In partnership with the Digging Caerau project and CAER Heritage project team participants are working closely with academic researchers, university students and heritage management experts to learn about and research the amazing multi-period heritage of the area. They are actively engaged in preserving and enhancing that local heritage - strengthening bonds of community and acquiring new skills and confidence in the process. In conjunction with buzz surrounding the Digging Caerau excavation it is hoped that HEART of Cardiff will create a lasting legacy which will invest local people in their heritage, providing them with a powerful sense of the importance of their 'home turf' and encouraging people from outside of Caerau and Ely to visit, rather than shun, this unique and vibrant area of Cardiff.

HEART of Cardiff is featured in AHRC and RCUK booklets, see:

SHARE with Schools Project


I co-ordinate SHARE with Schools (SwS) a project which creates links with local secondary schools and sixth forms in a variety of 'widening access' locations in South-east Wales (currently Ely, Caerau, Leckwith and the Cynon Valley).

In 2011 the School of History Archaeology and Religion launched SwS, an initiative to build long-term partnerships with targeted secondary schools within communities first locations; breaking down barriers to Higher Education and involving students in the development and delivery of the project.

SwS brings together three key objectives which have significant relevance to challenges currently faced within the Higher Education sector: widening access to university, meaningful community engagement and employability skills for undergraduate/postgraduate students.

SwS is a postgraduate driven project which has developed and piloted a programme of interdisciplinary interactive workshops delivered in targeted schools in Cardiff and the Cynon Valley which showcase the subject areas taught/researched across the School of History Archaeology and Religion at Cardiff. These workshops include a range of resources including artifacts, presentations, worksheets, quizzes, web resources as well as training sessions for volunteers. In 2012, the project recruited a team of 50 committed undergraduate volunteers who have rolled out the project workshops, delivering them to a wide range of pupils in the Cardiff catchment.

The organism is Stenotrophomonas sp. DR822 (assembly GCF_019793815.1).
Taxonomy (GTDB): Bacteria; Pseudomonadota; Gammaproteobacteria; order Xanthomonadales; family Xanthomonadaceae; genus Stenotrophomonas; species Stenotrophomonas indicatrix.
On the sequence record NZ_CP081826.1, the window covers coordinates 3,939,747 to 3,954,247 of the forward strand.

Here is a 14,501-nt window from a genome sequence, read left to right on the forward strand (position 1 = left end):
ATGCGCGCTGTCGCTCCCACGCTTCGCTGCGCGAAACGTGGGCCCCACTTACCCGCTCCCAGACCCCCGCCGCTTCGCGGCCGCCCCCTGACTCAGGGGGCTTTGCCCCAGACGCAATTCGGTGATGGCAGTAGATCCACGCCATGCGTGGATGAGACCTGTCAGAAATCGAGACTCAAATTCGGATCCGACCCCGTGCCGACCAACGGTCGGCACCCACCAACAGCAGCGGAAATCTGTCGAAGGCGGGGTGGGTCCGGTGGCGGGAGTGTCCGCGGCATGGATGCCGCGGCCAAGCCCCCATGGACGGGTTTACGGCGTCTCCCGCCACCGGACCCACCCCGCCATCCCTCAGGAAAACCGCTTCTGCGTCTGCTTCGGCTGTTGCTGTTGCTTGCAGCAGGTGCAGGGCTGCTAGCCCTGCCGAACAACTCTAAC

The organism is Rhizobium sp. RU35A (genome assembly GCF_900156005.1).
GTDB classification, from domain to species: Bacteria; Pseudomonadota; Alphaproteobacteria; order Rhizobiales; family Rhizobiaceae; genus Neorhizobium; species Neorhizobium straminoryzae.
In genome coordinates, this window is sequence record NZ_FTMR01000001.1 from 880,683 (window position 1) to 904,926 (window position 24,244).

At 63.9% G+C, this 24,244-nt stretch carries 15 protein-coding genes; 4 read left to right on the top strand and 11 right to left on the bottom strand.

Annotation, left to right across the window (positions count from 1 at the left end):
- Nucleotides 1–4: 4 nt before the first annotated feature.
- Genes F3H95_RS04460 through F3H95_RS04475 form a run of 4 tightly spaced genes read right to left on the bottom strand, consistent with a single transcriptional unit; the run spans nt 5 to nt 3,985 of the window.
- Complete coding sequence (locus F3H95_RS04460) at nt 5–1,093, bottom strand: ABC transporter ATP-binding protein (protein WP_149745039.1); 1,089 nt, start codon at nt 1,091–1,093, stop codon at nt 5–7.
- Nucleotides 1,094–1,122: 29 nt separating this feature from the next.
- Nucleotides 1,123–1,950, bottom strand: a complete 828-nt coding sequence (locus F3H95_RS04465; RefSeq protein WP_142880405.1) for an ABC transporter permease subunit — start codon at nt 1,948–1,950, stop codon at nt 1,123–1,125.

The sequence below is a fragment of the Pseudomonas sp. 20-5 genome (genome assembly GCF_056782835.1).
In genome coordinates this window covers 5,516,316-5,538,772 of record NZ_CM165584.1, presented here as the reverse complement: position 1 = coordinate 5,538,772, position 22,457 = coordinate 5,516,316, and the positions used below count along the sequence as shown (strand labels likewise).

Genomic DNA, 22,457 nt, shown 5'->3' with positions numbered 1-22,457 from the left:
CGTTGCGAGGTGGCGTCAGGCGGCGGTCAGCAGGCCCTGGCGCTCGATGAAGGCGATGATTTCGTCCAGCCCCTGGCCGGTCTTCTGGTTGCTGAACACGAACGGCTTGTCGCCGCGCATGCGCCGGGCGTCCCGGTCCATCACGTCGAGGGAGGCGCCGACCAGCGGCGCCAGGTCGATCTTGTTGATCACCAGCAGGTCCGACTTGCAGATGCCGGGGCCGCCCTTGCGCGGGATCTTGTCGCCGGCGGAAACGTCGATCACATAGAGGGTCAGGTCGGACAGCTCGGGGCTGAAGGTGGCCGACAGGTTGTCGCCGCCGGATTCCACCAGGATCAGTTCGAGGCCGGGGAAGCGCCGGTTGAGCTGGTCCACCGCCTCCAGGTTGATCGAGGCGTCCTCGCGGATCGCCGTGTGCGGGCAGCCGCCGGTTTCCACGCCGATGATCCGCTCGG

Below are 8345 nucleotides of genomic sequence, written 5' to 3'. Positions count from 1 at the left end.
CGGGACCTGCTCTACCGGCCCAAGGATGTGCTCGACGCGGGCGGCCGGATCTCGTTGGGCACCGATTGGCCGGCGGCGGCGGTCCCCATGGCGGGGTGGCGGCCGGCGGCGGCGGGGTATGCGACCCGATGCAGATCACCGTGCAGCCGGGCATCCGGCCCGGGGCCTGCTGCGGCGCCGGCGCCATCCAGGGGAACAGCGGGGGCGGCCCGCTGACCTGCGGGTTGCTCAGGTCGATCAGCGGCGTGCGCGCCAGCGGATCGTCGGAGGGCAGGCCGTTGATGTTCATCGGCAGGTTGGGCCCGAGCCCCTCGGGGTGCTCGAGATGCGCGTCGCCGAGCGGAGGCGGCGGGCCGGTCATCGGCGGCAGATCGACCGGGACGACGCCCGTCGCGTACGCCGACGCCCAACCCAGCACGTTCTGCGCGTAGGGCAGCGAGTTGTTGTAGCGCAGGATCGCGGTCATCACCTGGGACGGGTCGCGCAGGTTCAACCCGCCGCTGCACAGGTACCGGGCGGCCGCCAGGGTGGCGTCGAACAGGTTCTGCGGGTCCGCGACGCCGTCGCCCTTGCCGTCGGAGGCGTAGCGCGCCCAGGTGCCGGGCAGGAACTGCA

Following close consultation with teaching staff, outreach visits to pupils have been targeted at various stages of secondary education, not just in the final years of sixth form. SwS aims to break down barriers to Higher Education over a sustained period, engaging with pupils at three crucial stages in their academic progression. That is: year 7 (first year), year 9 (pupils decide options) and year 12 (6th form) thereby providing variety and skills at the appropriate level for each stage.

Through this sustained approach, the SwS team has established a project which is ambitiously long-term in its scope and objectives. SwS operates an annual roll-over recruitment of new postgraduate and undergraduate volunteers involved in year-on-year visits to targeted schools, thereby building trust and partnerships over time. This allows pupils in the target schools to become acquainted with the benefits of higher education through accessible activities and sustained contact with SHARE’s students.

Whilst SwS team are primarily motivated through altruism, the employability skills the project delivers to students, together with community engagement and widening access benefits, closely align SwS to policy and government funding directives in Wales, making the ambition and vision of the SwS team wholly realisable.

Project web site:
See also:

Exploring the Past

Exploring the Past

I conceived, designed and manage this foundation pathway which provides non-traditional adult learners with progression onto part-time degree schemes in SHARE with advanced standing.

Exploring the Past courses allow mature students to study within a timescale, framework and environment designed to specifically cater for their needs. Most classes are scheduled during the evenings and face-to-face tuition is supported by online teaching resources and discussion groups. Exploring the Past is designed to be flexible and multi-disciplinary, allowing students to experience a wide variety of subject areas and approaches. Some Exploring the Past courses are free standing with mixed classes of part-time and full-time students generating a vibrant dynamic, atmosphere and breaking down barriers and creating valuable support networks. In addition, the Exploring the Past Pathway provides significant pastoral support for non-traditional students including a peer support network allowing students to help, support and motivate one another.

The pathway recently won a Highly Commended award at the ceremony hosted by the Universities Association for Lifelong Learning (UALL) - the national body which represents part-time education in universities.

Exploring the Past Web Site:

The pathway recently won a Highly Commended award at the ceremony hosted by the Universities Association for Lifelong Learning (UALL) - the national body which represents part-time education in universities. See:

Fairbridge in the Park – Stone Age Graffiti Project

Bute Park

I instigated and co-ordinated a project in July 2011 involving a unique partnership between the Bute Park Restoration Project, the National Museum of Wales and the charity Fairbridge - who work with disadvantaged young people aged 13-25.